Employment is a two-way street. Anne-Marie Wells gives some advice on how workers and bosses can improve staff relations.
Over the past year, I have seen many articles on the need for dairy farmers to be good employers, and I have to admit to being torn about how I feel with the ‘be a good boss’ campaign. When I think about why it bothers me, I realise it’s the accusation of the statement, the suggestion that I am not a good boss – that none of us is.
I am in no doubt that people should do their best to be good employers – after all, in the same way animal welfare is so important to our business, having a good team is right up there. So why are there so many articles on this subject? Are there an equal number of articles telling employees to ‘be a good worker’?
As an industry, are we really such bad employers it justifies this many initiatives telling us to sort ourselves out? I hope not. On our farm we try our best to create a good work environment and to review and learn as we go. I know we are not unique and there are plenty of people doing it better than us.
That said, when we were last recruiting, I was surprised to hear accounts of unreasonable rosters, having to work rostered days off, late wages, and of one manager who simply didn’t show up if it was raining, so not everyone is getting it right.
I find it hard to believe the majority of dairy employers are like this; surely there wouldn’t be anyone left in the industry if they were.
Which brings me to wonder if these articles are the result of a lack of new interest in dairying careers? In which case, the focus could move to reviewing what is putting those people off: early mornings, working weekends, perceived lack of progression in the industry, the dirty dairying label. I believe the majority of employers are far more aware than they used to be of how to create a good environment, I also believe employee expectations have changed.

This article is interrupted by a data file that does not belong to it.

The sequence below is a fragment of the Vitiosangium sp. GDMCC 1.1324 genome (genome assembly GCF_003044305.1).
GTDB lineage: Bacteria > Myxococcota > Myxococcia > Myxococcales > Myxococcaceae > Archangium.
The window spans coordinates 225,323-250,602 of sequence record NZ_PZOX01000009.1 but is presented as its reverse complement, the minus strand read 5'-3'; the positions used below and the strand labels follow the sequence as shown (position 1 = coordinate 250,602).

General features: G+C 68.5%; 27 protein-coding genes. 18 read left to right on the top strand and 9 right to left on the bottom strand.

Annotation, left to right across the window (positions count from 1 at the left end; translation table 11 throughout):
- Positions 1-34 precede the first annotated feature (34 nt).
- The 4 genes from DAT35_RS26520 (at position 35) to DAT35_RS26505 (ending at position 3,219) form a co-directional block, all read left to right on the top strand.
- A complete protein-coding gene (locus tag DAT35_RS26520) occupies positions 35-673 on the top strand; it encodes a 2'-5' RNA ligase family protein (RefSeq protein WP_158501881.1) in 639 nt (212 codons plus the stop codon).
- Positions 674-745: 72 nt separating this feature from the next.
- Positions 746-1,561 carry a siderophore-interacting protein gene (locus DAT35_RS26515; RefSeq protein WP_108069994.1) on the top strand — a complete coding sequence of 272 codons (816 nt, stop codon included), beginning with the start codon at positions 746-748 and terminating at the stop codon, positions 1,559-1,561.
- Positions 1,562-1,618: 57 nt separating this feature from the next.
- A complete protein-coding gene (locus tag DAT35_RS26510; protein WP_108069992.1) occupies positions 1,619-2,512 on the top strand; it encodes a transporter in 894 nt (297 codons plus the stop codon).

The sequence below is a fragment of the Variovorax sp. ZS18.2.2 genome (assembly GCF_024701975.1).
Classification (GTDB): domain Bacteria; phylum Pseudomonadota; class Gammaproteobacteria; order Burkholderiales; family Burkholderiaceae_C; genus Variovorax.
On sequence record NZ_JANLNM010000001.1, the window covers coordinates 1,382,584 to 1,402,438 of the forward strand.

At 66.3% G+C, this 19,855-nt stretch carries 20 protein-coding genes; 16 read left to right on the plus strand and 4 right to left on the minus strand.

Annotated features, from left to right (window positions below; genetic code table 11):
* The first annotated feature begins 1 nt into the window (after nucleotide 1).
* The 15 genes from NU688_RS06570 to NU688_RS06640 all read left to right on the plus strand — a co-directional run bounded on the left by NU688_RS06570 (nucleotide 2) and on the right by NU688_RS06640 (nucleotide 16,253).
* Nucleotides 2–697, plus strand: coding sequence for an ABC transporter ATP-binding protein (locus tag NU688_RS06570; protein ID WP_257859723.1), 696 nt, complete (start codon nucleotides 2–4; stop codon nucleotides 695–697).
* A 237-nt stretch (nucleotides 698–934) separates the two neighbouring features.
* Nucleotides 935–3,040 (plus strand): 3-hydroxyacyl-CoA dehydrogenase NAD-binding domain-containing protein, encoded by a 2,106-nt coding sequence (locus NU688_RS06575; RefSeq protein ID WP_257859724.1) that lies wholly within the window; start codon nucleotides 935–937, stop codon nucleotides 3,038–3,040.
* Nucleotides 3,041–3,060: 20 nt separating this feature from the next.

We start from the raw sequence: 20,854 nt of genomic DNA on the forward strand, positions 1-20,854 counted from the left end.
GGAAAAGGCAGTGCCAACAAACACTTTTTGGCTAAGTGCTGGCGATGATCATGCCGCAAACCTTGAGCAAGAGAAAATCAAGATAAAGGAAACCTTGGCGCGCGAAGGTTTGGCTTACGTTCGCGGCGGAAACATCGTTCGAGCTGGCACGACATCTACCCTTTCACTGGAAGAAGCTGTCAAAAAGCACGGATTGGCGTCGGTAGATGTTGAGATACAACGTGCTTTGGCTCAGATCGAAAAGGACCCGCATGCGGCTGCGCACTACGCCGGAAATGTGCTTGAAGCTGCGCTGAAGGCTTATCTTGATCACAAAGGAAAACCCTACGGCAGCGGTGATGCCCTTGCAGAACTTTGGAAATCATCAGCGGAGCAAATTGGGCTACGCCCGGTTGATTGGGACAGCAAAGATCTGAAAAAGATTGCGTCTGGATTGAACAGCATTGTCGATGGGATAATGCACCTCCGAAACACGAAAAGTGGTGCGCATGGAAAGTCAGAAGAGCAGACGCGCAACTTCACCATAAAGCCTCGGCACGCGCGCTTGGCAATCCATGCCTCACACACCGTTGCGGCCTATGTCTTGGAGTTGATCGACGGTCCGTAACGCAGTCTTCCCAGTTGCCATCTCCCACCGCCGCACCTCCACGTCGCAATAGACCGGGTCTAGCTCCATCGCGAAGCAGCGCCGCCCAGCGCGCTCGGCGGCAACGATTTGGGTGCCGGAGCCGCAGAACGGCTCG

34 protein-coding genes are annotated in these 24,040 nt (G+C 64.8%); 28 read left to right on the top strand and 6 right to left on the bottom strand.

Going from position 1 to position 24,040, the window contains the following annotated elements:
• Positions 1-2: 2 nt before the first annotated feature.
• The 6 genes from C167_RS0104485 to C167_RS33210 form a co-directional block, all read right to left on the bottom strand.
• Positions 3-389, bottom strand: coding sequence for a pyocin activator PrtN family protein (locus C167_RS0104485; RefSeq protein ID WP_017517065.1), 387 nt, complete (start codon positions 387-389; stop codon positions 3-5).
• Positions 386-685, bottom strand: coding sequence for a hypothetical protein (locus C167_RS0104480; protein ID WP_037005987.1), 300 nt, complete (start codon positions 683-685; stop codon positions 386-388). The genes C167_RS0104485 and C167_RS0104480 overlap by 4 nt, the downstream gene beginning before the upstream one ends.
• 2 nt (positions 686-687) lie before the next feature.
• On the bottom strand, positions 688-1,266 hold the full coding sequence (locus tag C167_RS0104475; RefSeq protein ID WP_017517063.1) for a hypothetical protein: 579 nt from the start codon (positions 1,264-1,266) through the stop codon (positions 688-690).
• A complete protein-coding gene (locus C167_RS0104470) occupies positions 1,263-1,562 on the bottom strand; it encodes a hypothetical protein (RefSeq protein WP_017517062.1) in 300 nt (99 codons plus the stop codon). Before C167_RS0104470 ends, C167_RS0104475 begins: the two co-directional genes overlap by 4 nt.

As important as it is for employers to create a great work environment, employees have a responsibility to hold up their side of the contract.
To me, being a good dairy employee means valuing your job, your house, turning up on time and focused, admitting when you’ve done something wrong, taking care of equipment, saying thanks for a smoko shout, seeing out a season, keeping the house provided for you tidy. I can’t help thinking that when everything is focused on the employer getting it right, we run the risk of employees no longer valuing their employment.
Not everyone is getting it right when it comes to employment, but a lot of people are, and I am no longer convinced it is reciprocated.
I think it would be great if instead of bossing us to be good bosses, there was encouragement for the whole team – from the owner to the relief milker – to create a great workplace.